Literacy Analysis Essay

Submitted By Heather-Meduri
Words: 1107
Pages: 5

Literacy Analysis
Heather Meduri
South University


Literacy Analysis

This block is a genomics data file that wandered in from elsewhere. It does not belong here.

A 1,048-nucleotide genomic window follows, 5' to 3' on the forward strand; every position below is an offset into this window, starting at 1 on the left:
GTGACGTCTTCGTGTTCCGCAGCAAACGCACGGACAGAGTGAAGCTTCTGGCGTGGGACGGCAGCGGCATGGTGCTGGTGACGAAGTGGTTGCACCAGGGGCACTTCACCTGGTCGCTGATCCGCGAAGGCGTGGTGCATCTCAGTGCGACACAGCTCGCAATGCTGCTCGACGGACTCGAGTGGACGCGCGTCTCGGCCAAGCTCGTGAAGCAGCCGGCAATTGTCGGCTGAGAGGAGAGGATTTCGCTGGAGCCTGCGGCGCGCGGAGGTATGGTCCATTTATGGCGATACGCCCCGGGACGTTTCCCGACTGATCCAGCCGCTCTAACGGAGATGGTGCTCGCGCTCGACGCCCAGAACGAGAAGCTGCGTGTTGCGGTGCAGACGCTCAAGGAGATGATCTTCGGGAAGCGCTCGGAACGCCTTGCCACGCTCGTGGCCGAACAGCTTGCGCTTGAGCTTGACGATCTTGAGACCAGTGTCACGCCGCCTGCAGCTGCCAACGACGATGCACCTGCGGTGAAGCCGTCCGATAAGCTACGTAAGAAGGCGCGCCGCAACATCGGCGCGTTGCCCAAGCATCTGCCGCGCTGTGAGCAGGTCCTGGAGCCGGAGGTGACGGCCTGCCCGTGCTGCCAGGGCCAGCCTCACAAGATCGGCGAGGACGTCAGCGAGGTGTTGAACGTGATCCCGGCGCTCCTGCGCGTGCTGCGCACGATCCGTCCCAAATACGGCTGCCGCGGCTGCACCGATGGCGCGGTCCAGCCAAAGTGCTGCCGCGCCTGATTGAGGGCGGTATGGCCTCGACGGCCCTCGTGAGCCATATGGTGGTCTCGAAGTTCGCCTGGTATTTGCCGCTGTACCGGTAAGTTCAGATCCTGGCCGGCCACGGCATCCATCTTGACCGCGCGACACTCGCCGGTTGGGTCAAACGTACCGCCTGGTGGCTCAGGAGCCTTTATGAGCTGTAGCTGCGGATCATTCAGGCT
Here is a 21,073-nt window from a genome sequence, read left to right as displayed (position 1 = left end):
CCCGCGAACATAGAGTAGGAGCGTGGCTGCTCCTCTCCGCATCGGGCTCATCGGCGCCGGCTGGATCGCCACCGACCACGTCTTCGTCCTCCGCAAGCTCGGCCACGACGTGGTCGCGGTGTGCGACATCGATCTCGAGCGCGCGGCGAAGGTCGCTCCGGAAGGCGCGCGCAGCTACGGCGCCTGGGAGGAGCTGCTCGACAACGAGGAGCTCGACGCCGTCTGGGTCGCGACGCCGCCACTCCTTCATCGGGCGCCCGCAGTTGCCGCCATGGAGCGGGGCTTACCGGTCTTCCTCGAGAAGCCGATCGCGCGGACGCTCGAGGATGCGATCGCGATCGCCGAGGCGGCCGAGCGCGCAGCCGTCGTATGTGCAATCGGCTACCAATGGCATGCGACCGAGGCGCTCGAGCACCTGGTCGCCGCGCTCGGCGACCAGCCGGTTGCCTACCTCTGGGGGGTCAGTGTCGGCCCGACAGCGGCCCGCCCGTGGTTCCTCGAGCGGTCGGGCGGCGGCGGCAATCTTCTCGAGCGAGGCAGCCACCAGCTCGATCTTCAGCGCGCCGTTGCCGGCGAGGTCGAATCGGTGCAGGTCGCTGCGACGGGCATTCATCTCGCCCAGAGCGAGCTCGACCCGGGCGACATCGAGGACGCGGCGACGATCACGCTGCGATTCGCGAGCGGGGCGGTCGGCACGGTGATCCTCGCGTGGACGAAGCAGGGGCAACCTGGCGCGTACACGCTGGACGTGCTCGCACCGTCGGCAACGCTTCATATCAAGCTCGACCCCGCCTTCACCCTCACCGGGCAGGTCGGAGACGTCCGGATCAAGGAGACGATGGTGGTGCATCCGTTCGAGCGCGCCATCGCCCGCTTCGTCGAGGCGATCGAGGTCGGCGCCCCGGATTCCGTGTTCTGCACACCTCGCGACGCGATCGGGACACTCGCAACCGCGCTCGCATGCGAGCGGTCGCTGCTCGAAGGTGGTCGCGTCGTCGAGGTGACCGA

The struggle between good and evil is prevalent in all aspects of life. Following an in-depth analysis of this concept, including the exploration of the theme of goof versus evil in Homer’s Odyssey and Dante’s The Divine Comedy, the forces of good and evil are clearly evident in both of these classics. In the Odyssey, Odysseus is a Greek hero who longs to return to his family and kingdom. It becomes clear that the forces of good and evil deter him from his goals. Dante’s The Divine Comedy, takes the reader on a different journey through Hell as Dante, a sinner, and yearns to find God’s love and forgiveness. Similar to Odysseus, Dante is deterred from this path by the sinners in Hell. The theme of the forces of good and evil are at play in both of these literacy classics. In Dante’s The Divine Comedy, the reader is taken on a literacy journey as the protagonist, Dante, narrates his personal excursion and experience through Hell, and reflects on his journey after a certain period of time. Set in Hell, the epic poem portrays Dante’s inner conflict as he struggles to attempt to find God in his life. In his quest to find God, Dante is delayed, as those who are sentenced to punishment in Hell impede him from his mission. It is evident that in this epic poem, evil is construed as the contradiction of God. Dante is trapped between the good he seeks in finding God and the evil he attempts to avoid by staying out of the path of the evildoers in Hell. The overwhelming struggle of good versus evil is evident in Dante’s The Divine Comedy. The God‘s in Homer’s Odyssey represents the struggle and variation on the theme between good versus evil. Books 9-11 consist of Odysseus’s flashbacks as he recants his tales to the Phaecians. Odysseus is revealing his long journey after escaping from Calypso, who held him as a prisoner on her island. Following his escape from the island, he is asked by Pharcians to retell the tale of his long and arduous escape, which involved brushes with good and evil. The goddess Athena is viewed as the good goddess, who undoubtedly Odysseus’s greatest advocate. She helped him escape from the wrath of Calypso. She shows her concern by stating, “There he is, lying in great pain in an island where dwells they nymph Calypso, who will not let him go; and he cannot get back to his own country, for he can find neither ships nor sailors to take him over the sea.” (Homer, 1900, version 5) She also helped him escape from Poseidon, the evil god of the sea, who sent a storm to wreck Odysseus’s ship. The god Zeus is also good because he contributed to Odysseus’s escape; specifically he sent Hermes to save Odysseus from Calypso. “Zeus steps in to punish the offended men and, like Noah or Lot, righteous men in the Old Testament, Odysseus alone is spared. He is, at long last, ready to advance to Purgatory.” (Frank, 2000) The gods in Homer’s Odyssey are either trying to save or destroy the main protagonist, and this portrayal of good versus evil could not be any more evident in this epic poem. Ultimately, good prevailed and Odysseus was able to return to his wife and kingdom. The theme of good versus evil is overarching in both of the epic poems by Dante and Homer. In the Divine Comedy, Dante has sinned and is seeking repentance from God. He goes on a journey through Hell in search of God’s love, but instead, he meets other sinners who seek to deter him from his path. His journey becomes one of overcoming evil to become good again. On the other hand, Homer’s Odyssey, the reader is taken on a long and winded journey as Odysseus seeks to escape from evil of Calypso and Poseidon to be reunited with his family and to restore his power in the kingdom of Ithaca. “Within the realistic frame of the Ithica setting resides a tripartite fantastic voyage through a pre-Christian Hell, Purgatory, and Paradise. Like Dante, some two